Nintendo and Sega have teamed up again in the name of sportsmanship and competition to bring us the latest Olympic crossover: Mario & Sonic at the Olympic Games Tokyo 2020. This marks the debut of the series on Nintendo Switch, letting you take its lineup of sporting event minigames with you no matter where in the world you go.
One of the most exciting features this time around is the all-new set of retro events, based on both of the mascot’s pixelated history and Tokyo’s past hosting of the Olympics back in 1964. These Tokyo 64 games are even at the center of Mario & Sonic 2020’s Story Mode, and thanks to Sega, we’ve been able to try out every single one of them for ourselves and see what they do for the series.
Despite the rewind when it comes to visuals and featured characters, the ten events fit right in with the more modern ones. Only the 100m exists in both styles (hurdles too, but at different lengths), letting the remaining events feel distinct. Even the music gets in on the action, going from pomp to blips once you swap without losing any of the ceremonial feel. There’s even an analog TV filter if you really want to take yourself back.
While these events don’t have you running through World 1-1 or kayaking in Green Hill Zone, seeing the classic character sprites in the context of the Olympiad is the perfect blend of strange, amusing, celebratory, and nostalgic. There’s something great about 16-bit Sonic tapping his foot impatiently on the podium (even if he’s gotten the gold) or seeing 8-bit Peach pull off a high dive routine with minimal animations. All of that is multiplied as you experience the Tokyo 64 in the story mode, with Bowser and Eggman especially being a treat.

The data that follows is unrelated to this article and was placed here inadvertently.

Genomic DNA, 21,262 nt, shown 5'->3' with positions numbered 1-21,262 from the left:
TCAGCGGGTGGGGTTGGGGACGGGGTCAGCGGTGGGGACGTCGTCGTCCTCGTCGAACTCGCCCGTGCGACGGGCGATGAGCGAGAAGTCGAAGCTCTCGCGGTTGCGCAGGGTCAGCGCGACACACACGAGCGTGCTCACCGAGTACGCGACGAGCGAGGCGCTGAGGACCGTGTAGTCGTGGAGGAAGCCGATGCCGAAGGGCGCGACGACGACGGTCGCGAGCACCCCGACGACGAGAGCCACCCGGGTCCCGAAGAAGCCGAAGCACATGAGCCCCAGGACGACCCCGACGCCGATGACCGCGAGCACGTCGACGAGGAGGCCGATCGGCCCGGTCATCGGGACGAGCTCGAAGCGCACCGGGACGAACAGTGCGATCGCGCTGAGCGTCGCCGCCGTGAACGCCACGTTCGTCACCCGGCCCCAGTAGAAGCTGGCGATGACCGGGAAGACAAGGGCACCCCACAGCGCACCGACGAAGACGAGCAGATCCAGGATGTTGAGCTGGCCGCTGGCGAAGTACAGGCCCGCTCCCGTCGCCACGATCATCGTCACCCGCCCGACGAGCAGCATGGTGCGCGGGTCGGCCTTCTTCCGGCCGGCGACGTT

It’s not just a throwback to Mario and Sonic’s legacies though, as the game is embracing Tokyo’s history via collectible bits of trivia. Searching for these adds some incentive to tour about the city, satiating completionists and those with a hunger for knowledge in equal measure. Having had the chance to see Tokyo for myself in the past, it was a nice primer on the region’s connection to the Olympics, both past and near-future.
It’s unlikely that any other Mario & Sonic at the Olympics title could’ve pulled off what Tokyo 2020 is doing with its retro inspiration. The historical circumstances are a gold medal of an opportunity that this Switch entry embraces. It’s a fun twist on the familiar, and it helps that these throwbacks can keep pace with the more expected modern ones.
To see how they and the game fare overall, look forward to our full review and to Mario & Sonic at the Olympic Games Tokyo 2020’s release on November 5th.
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